A report published today by Citizens for Tax Justice, a nonpartisan research and advocacy group, gives us the latest figures from the IRS on how many deaths in Minnesota led to estate tax liability: In 2007, just 221 estates in Minnesota owed any estate tax. Doesn’t sound like too many? That’s because it’s not – it’s less than one percent of all estates in Minnesota (0.6%, to be exact).
But the fact that the estate tax only effects the highest of the high-income taxpayers isn’t why it’s a tax worth keeping. The estate tax makes good sense because it asks those people with great wealth to contribute their fair share. To quote the CTJ report:
“A society whose government provides the goods and services necessary for wealth-creation must decide how to pay for them, which means we must decide what to tax. We have decided to tax income from work through the federal income tax and payroll tax, which the vast majority of Americans are familiar with. If we tax earnings from work, it would seem only fair that we also tax transfers of large fortunes to those who do not need to work because of the enormous wealth of their families…If the families who pass huge fortunes down through successive generations are no longer asked to help pay for the goods and services that make such wealth possible, then surely Americans will question whether ours is truly a country where hard work counts more than a family name.”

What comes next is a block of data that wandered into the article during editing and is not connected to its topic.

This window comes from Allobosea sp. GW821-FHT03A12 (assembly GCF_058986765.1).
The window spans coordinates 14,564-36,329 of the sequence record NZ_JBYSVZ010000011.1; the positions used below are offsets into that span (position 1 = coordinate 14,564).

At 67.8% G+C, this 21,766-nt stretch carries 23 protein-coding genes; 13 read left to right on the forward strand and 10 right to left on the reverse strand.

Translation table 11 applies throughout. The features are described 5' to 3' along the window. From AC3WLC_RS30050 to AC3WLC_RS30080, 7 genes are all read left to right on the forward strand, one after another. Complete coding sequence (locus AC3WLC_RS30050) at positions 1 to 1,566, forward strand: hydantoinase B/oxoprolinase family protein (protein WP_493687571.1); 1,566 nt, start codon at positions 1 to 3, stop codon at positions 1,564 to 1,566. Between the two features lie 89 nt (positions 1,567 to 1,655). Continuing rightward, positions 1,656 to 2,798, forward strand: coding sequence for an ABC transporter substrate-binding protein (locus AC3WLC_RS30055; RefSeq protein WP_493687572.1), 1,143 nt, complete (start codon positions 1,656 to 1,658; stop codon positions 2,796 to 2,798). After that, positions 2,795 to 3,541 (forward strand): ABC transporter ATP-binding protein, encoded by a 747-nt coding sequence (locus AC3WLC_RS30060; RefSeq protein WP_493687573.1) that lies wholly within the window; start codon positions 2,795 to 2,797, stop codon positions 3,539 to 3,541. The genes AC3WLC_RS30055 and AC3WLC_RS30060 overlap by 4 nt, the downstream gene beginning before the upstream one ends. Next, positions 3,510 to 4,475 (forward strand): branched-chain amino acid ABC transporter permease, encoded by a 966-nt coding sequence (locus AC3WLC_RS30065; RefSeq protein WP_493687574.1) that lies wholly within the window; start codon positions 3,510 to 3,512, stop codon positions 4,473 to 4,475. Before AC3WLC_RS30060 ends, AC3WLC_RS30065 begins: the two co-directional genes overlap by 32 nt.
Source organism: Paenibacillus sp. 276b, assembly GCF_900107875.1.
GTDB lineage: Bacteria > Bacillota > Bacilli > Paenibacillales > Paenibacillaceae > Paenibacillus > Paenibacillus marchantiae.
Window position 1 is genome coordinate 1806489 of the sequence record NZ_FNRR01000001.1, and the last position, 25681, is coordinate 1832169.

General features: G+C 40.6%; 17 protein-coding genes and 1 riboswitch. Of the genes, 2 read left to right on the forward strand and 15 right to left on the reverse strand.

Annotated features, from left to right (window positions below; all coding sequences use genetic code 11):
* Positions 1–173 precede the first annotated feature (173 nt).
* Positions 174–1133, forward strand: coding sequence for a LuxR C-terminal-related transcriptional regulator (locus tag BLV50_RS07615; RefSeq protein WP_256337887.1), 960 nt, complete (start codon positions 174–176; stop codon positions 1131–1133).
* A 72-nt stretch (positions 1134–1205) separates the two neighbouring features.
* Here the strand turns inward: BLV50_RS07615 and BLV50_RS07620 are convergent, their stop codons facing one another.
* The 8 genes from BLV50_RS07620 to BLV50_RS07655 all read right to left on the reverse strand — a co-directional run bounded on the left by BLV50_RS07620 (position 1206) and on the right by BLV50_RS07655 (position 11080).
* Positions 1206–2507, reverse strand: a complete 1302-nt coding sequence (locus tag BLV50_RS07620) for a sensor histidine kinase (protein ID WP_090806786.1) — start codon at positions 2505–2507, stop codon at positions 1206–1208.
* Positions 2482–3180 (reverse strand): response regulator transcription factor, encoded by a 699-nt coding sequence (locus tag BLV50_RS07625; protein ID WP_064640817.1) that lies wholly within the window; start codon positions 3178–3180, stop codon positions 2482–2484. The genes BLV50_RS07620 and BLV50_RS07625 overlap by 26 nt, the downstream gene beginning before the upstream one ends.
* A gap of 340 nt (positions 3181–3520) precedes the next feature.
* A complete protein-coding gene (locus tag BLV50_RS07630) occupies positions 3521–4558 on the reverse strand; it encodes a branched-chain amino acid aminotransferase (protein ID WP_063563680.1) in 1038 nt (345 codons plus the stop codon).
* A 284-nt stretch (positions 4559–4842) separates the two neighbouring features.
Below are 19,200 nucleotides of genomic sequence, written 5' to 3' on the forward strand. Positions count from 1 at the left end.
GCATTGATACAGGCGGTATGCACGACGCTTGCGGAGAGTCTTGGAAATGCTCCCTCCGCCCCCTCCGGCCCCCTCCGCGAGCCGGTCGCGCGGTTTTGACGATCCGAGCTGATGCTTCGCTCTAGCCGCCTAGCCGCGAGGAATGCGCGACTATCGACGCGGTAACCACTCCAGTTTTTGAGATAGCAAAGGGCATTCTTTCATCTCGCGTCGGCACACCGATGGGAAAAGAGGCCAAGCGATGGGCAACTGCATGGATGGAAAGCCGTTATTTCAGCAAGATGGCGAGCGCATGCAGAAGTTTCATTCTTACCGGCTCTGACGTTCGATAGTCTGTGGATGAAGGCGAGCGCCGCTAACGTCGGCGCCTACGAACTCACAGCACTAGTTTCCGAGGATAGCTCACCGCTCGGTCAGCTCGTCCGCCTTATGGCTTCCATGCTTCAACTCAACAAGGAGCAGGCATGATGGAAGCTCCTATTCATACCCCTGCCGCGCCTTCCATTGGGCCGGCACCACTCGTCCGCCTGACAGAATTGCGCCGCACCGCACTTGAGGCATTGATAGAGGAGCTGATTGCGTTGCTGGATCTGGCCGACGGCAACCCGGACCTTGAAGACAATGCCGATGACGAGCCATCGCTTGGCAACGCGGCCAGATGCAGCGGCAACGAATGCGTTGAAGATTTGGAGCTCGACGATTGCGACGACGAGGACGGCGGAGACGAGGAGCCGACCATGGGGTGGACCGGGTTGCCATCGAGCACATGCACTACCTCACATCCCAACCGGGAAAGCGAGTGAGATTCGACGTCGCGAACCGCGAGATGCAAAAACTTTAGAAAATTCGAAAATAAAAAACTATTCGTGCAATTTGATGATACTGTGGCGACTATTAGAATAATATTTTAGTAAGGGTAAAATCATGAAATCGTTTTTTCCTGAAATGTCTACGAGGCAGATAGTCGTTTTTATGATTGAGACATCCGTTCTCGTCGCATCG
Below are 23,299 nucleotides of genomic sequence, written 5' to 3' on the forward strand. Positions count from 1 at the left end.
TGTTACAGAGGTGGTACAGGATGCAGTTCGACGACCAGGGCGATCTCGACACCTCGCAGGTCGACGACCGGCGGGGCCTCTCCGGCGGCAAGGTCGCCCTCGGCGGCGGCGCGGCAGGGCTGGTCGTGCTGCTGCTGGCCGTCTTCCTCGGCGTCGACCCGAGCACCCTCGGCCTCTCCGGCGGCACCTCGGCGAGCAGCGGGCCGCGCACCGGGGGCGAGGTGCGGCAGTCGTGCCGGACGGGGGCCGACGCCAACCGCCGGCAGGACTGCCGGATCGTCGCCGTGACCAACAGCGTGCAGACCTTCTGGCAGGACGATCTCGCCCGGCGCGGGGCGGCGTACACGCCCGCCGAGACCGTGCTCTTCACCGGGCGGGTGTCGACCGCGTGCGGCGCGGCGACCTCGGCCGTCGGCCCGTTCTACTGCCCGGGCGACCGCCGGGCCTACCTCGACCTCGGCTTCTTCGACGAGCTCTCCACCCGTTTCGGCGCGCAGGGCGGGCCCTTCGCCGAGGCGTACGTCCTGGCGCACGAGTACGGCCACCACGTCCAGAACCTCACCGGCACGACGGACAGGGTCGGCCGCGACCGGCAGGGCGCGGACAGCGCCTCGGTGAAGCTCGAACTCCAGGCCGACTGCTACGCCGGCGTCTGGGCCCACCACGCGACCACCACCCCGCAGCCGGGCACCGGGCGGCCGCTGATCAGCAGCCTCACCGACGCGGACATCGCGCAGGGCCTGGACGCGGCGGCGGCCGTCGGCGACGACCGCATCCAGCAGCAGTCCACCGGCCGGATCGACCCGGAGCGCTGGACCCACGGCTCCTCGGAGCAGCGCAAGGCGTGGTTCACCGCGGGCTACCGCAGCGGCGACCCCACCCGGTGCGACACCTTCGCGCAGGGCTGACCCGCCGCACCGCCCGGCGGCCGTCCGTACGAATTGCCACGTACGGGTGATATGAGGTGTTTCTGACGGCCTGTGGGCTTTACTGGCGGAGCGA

As CTJ points out, this idea is not new – it goes back over a hundred years to Rockefeller and the President Theodore Roosevelt. The estate tax is worth keeping (for more information on the estate tax, read our issue brief on the subject).